Things have changed in the diapering game and chances are you have no idea how easy and fun modern cloth diapers can be! More and more parents are choosing reusable diapers after seeing their benefits over disposable diapers- they can save you more than $1,500 per child, prevent tons of diaper waste from clogging the landfills, have no chemicals or fragrances that can irritate sensitive skin, and they come in fashion forward colors or prints! Before you can even ask- “but what about the poop”– I can answer that too. Solid waste gets dumped into the toilet or sprayed off using a handy bidet style sprayer that easily attaches to your toilet’s plumbing. Every parent has to deal with the poop; with cloth you get to choose your level of involvement, with disposables it chooses for you (think blowouts).
The good (and bad) of cloth diapering is that there are so many choices! Each style of diaper has pros and cons and what you choose will reflect your family’s lifestyle and budget. I like to break the types of cloth diapers available on the market into two main styles- One Piece and Two Piece systems. One piece systems are the easiest to use and are most like a disposable to put on and take off the baby but are often more expensive per diaper. Two Piece systems take more time to put on but are more budget friendly. Nearly every style of diaper comes in a One Size fits most style and they grow with your baby so there is no need to buy multiple sizes unless you want to diaper in the newborn phase.
One Piece systems include All in Ones (diapers that are a single piece, exactly like a disposable), All in Twos (diapers with a waterproof shell and absorbent inserts that are snapped in), and Pocket Diapers (a waterproof shell with a soft cloth lining that uses an absorbent insert stuffed into the shell). All three of these styles will go on and off easily and are easy for caregivers and daycares to use. These diapers often use microfiber (a man-made synthetic material) for their absorbent inserts. They also typically have either a stay dry layer made from microfleece or suedecloth (synthetic fabrics).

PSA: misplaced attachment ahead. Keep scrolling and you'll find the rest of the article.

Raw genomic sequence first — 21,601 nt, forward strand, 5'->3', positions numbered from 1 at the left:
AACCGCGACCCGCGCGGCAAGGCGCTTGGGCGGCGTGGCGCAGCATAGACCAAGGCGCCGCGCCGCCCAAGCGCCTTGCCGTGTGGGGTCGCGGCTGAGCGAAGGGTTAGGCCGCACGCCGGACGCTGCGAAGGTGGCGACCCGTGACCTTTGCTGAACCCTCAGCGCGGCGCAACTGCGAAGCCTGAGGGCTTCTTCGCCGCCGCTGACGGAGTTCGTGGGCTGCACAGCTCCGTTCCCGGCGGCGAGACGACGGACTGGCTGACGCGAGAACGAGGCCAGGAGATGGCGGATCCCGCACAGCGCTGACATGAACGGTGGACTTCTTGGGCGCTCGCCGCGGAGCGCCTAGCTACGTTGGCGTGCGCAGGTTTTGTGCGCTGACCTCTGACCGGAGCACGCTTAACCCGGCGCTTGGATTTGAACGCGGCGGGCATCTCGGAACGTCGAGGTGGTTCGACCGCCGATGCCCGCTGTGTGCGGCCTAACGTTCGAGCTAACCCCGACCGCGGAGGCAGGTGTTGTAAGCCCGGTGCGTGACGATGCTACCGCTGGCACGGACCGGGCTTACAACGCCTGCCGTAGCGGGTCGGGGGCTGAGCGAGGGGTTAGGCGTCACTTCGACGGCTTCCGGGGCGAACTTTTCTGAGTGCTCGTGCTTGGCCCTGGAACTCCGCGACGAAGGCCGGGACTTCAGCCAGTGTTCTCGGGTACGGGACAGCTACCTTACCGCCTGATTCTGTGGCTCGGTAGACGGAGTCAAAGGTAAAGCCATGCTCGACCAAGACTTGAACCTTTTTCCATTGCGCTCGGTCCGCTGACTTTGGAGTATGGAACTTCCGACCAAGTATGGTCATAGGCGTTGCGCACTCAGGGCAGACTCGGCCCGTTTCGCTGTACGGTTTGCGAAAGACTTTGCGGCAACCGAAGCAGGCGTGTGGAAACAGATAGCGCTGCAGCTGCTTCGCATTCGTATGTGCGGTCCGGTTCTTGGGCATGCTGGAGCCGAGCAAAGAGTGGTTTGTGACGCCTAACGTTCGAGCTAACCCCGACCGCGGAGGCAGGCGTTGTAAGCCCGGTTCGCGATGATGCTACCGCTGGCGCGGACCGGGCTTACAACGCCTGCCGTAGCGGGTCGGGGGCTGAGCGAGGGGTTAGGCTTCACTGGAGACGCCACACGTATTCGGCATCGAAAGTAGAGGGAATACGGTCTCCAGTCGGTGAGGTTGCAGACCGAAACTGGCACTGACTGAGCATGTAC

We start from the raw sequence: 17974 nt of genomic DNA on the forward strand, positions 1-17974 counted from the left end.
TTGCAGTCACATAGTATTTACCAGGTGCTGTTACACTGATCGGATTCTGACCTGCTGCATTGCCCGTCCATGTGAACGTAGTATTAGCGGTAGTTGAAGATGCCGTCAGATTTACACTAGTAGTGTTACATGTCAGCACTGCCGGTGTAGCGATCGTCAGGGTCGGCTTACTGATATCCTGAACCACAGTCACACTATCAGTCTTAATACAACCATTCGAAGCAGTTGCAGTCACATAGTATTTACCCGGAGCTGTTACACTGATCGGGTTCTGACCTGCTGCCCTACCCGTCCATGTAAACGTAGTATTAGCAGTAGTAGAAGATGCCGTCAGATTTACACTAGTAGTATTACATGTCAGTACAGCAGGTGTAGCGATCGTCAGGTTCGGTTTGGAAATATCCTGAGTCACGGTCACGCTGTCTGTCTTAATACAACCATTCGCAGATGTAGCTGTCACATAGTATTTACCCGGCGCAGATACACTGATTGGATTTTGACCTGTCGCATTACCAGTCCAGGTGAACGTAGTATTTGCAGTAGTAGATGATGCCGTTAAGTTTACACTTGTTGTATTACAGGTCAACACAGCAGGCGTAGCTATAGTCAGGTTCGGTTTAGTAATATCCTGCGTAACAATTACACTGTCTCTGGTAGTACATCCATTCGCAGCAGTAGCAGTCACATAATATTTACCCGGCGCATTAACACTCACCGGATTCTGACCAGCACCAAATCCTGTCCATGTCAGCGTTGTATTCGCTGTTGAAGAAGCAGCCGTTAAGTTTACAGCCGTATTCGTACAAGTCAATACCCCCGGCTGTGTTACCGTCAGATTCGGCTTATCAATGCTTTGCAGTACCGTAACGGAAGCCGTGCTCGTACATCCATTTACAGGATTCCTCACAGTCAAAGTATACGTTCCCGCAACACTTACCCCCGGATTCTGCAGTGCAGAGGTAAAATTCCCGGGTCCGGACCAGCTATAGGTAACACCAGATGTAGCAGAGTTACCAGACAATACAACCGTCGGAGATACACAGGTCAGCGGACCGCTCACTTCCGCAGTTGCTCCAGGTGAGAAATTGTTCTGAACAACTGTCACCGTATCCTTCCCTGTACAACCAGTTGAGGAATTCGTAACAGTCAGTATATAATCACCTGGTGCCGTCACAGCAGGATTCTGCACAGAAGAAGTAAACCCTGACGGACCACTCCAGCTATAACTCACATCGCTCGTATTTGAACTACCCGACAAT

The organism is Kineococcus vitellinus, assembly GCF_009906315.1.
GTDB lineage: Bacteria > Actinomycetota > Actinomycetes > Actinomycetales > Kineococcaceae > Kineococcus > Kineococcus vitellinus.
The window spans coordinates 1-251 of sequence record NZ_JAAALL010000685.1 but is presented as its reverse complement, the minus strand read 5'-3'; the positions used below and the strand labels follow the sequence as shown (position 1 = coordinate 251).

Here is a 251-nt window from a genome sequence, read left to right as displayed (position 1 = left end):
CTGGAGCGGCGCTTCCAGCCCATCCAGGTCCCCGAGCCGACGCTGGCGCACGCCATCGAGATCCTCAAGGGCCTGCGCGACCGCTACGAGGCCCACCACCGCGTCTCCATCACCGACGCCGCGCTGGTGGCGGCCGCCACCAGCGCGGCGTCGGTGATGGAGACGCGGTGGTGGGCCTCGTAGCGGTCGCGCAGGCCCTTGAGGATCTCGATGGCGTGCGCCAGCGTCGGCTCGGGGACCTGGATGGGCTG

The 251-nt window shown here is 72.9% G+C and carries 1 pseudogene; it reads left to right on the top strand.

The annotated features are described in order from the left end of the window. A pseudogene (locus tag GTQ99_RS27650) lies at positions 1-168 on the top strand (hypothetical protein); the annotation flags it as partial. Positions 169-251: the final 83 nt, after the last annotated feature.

Two Piece systems are more like the traditional and “old-fashioned” diapers you probably think of when you hear the words “cloth diapers.” Two Piece systems include Prefolds, Flats, and Fitteds. All three of these diapers will need a separate waterproof over applied over the top. They are slightly more time-consuming to put on the baby since there are two-steps to the application but can also be more budget friendly. Prefolds, Flats, and Fitteds are most commonly made from organic or natural fibers such as cotton or bamboo. They’re also the sturdiest diapers and often last through multiple children. Fitteds will already have snaps or velcro to secure onto the baby but you will need a device called a Snappi to secure prefolds or flats. The Snappi is the modern version of diaper pins and won’t pose a poking risk to you or the baby!